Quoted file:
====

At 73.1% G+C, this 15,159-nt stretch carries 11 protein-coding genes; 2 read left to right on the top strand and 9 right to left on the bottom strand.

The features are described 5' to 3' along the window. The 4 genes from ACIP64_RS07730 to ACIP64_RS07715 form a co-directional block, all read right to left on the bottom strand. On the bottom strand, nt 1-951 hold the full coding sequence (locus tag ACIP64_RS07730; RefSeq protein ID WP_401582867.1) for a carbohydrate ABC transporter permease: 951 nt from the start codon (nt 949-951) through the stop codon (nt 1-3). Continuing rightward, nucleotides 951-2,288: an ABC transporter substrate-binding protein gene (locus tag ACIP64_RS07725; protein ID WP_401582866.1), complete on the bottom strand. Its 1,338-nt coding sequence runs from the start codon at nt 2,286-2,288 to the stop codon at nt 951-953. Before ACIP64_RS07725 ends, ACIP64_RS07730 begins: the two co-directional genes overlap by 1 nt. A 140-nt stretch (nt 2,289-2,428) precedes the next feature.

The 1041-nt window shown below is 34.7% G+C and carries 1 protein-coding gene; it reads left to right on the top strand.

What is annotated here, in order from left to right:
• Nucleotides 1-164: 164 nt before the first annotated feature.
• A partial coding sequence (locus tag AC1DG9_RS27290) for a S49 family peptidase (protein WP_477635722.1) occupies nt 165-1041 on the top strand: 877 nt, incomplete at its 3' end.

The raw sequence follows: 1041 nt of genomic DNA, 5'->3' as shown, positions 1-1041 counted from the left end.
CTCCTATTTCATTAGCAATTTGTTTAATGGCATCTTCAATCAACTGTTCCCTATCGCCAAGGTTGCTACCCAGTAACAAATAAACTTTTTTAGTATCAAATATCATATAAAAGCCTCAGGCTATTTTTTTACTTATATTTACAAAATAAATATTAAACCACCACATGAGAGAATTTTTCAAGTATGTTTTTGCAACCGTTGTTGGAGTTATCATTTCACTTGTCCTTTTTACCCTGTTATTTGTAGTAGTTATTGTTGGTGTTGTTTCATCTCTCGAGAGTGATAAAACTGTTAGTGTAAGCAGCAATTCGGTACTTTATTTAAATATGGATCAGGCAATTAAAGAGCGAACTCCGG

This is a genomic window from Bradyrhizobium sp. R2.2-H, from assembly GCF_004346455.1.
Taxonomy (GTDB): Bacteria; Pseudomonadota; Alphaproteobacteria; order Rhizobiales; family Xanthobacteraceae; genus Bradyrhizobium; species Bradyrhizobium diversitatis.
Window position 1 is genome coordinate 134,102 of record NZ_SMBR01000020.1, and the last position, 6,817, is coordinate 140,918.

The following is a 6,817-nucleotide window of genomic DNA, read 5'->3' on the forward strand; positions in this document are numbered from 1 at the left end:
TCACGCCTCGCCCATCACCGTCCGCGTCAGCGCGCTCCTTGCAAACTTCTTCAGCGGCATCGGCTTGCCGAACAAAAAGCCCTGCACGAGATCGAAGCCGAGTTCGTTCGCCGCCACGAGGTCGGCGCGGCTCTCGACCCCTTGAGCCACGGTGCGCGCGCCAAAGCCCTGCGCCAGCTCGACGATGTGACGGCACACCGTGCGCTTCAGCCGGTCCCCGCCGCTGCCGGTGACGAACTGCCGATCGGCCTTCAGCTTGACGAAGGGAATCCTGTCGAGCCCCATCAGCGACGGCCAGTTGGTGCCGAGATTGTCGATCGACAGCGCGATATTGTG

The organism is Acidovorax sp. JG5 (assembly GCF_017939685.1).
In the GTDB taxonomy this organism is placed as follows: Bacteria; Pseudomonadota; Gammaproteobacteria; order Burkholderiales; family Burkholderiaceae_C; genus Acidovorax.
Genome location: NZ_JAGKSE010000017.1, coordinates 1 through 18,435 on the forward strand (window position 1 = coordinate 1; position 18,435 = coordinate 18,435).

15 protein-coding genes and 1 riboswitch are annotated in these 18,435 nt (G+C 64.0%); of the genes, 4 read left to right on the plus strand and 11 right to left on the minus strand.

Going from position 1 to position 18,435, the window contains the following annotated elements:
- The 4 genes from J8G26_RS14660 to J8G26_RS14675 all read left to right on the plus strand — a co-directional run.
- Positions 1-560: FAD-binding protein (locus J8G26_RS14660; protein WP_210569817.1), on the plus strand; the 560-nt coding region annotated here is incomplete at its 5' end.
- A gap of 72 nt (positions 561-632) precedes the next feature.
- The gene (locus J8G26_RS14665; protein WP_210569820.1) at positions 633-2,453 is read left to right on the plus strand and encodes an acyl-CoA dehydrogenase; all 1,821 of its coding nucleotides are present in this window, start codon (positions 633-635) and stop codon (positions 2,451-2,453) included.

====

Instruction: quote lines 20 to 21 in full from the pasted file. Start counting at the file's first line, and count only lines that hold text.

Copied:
- Positions 1-560: FAD-binding protein (locus J8G26_RS14660; protein WP_210569817.1), on the plus strand; the 560-nt coding region annotated here is incomplete at its 5' end.
- A gap of 72 nt (positions 561-632) precedes the next feature.